The Jackson Parish School Board (JPSB) last night voted 4-3 at a special called meeting to adopt new school zones for the district beginning with the 2016-2017 school year. The result will be to shift about 375 students among the district’s five schools – Quitman, Weston, Jonesboro-Hodge High School, Southside Elementary, and Jonesboro Middle School.
Voting yes were:
Mary Saulters – District 1
Calvin Waggoner – District 2
Melissa Perry – District 3
Dennis Clary – District 7
Voting no were:
Gerry Mims – District 4
Gloria Davis – District 5
Wade McBride – District 6
Clary made the motion to adopt the plan, with Saulters seconding. There was no discussion among the board members prior to the vote.
See here a map of the new school zones.
The vote followed 2 1/2 hours of public comment from at least thirty area citizens, who, to a person, were opposed to the plan. Several hundred people filled the J-HHS auditorium to near capacity.
Fielding questions from the crowd was contract board attorney Robert Hammonds, who negotiated the plan with the plaintiff, the U. S. Department of Justice (DOJ). On hand with Hammonds was Mike Hefner of Geographic Planning & Demographic Services, who compiled the data and mapping.
Hammonds reviewed the data that led to the new zones, saying that the racial imbalance at all the schools were outside the guidelines deemed acceptable to the DOJ. Hammonds said that if the board did not accept the plan as proposed, likely Judge Robert James would impose a plan with more drastic changes.
Hammond added that if the proposed plan were adopted, the district could move in December, 2017 to have the 51 year-old lawsuit dismissed. A dismissal would allow the district to get out from under federal control, Hammonds said.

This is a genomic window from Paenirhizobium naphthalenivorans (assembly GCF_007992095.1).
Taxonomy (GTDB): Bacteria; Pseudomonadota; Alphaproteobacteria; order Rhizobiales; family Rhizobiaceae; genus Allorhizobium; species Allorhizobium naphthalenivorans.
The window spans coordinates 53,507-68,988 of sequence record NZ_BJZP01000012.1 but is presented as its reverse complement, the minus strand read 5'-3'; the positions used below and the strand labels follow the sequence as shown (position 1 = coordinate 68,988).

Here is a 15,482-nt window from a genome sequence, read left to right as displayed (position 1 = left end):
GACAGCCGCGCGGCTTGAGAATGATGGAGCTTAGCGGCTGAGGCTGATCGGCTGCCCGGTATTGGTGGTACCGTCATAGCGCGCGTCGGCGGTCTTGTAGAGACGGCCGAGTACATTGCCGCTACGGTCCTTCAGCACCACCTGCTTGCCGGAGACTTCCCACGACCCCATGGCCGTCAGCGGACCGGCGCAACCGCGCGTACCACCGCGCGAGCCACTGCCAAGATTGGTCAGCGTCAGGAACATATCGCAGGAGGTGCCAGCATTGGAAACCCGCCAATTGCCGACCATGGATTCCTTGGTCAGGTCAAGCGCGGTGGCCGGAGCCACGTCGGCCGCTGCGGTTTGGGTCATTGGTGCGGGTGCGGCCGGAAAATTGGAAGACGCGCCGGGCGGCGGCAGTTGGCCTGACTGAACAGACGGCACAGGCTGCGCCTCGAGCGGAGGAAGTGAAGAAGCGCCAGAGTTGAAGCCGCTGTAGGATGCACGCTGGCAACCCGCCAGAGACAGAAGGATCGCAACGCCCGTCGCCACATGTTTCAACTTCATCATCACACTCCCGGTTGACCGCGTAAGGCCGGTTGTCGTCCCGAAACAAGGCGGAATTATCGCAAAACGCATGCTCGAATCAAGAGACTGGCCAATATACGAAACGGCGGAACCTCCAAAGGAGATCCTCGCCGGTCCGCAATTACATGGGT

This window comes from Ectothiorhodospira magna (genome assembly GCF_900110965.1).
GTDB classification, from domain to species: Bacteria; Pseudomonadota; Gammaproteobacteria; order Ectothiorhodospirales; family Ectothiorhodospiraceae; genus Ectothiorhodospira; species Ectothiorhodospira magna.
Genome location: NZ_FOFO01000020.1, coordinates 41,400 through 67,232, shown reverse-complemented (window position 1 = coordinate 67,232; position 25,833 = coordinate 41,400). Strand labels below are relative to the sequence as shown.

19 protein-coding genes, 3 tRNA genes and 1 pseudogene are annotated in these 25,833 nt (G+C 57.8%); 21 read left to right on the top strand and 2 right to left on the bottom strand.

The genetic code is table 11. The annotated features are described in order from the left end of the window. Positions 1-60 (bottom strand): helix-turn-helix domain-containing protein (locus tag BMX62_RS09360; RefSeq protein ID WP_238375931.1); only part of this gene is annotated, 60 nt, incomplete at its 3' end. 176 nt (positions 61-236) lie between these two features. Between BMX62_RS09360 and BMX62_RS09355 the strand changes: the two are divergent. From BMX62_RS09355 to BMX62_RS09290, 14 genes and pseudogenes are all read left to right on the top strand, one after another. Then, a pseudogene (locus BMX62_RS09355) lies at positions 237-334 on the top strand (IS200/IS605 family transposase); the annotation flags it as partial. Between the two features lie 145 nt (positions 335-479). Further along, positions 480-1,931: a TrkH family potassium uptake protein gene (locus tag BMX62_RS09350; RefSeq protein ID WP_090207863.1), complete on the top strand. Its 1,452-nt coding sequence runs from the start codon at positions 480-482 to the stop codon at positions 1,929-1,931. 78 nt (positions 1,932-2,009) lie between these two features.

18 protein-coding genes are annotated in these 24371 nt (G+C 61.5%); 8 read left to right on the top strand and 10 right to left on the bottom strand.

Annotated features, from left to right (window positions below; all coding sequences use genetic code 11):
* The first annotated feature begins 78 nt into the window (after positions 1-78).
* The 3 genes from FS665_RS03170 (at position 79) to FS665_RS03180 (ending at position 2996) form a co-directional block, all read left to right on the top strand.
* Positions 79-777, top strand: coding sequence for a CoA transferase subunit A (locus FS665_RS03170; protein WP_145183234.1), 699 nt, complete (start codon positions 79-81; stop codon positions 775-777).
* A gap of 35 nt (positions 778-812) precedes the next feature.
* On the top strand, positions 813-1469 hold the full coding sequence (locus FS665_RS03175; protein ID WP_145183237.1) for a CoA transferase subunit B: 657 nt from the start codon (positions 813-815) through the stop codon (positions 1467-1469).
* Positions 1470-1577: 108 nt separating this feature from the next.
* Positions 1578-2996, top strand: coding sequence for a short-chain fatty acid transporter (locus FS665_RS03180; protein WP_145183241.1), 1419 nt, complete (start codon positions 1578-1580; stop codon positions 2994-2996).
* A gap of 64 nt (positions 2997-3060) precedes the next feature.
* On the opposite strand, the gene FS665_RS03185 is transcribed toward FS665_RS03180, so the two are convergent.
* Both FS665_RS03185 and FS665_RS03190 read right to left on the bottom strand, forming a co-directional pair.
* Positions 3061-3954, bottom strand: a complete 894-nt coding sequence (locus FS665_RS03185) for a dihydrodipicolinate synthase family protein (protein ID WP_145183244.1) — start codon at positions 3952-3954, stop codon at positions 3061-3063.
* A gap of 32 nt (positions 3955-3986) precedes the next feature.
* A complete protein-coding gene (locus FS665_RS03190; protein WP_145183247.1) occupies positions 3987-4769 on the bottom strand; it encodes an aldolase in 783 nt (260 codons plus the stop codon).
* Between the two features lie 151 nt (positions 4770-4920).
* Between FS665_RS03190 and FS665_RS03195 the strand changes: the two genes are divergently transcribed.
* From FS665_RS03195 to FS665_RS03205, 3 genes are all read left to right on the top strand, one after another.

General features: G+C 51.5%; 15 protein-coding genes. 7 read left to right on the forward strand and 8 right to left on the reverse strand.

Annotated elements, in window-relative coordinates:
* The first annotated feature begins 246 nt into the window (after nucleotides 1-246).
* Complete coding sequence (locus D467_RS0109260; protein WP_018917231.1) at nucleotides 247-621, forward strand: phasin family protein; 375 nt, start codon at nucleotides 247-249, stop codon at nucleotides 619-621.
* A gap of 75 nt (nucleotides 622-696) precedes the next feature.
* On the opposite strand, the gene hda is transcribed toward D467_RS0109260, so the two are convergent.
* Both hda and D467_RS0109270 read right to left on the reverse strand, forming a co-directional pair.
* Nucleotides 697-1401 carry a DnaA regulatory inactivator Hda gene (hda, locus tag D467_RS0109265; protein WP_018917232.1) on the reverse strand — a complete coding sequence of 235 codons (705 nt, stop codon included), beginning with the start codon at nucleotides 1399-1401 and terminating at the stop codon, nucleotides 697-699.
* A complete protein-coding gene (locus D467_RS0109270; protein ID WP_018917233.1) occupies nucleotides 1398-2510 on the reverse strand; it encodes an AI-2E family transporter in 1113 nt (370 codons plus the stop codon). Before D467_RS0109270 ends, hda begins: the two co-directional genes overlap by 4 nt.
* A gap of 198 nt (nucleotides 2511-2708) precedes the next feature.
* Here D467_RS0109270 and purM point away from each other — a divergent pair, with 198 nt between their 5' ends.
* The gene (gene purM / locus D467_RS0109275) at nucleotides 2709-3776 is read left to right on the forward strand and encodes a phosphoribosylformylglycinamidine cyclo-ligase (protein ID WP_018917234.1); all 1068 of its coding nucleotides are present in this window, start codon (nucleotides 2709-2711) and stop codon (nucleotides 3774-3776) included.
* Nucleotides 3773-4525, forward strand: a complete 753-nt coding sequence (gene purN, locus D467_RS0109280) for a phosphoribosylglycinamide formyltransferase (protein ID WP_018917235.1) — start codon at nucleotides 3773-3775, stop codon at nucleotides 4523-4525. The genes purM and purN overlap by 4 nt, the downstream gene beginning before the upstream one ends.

See here the summary memo.
Many of the comments were unhappy that the plan was a surprise, and no opportunity for citizen input was given.
Typical of the comments:
Ricky McBride, “We should be able to go to our schools, and our board members come and present this information to us in smaller groups where we can understand it. We had no idea, other than the fact that y’all were fixing to take kids out of every school district and move them, we had no idea what’s going on. And that’s not fair and that’s not right.”
Shoentae Mims, “These are our children, they’re not numbers. School board members, my suggestion to you is that you table this vote tonight until you get some feedback from all your constituents in your districts, because this is not right. We weren’t informed. Give us a chance to come up with a better solution.”
Former State Senator Rick Gallot, “The people who you represent – those who have elected you – feel like they’ve not had sufficient time to absorb what it is that you all are having to decide on. I would suggest to you having been in a similar situation that you sit in right now, that these folks would like to have a little more time to interact with you, so that they can talk about their special needs children, or about their children who are in art, or how it may impact them based upon where they live.”
One citizen said that that he had heard that board members were told by Magistrate Judge Karen Hayes, who was overseeing the negotiations, that the matter was not to be discussed with anyone outside of the mediation sessions.
District 3’s Melissa Perry confirmed to Lincoln Parish News Online that was indeed the case.
Said Perry, “This was not to be briefed until there was a plan in Bob’s (Hammond) hand that he could show to the public. It was not to be talked, at all.”
See here Hayes’ order for a settlement conference.
A few of the speaker suggested that consolidation of the district into a single school could be a solution.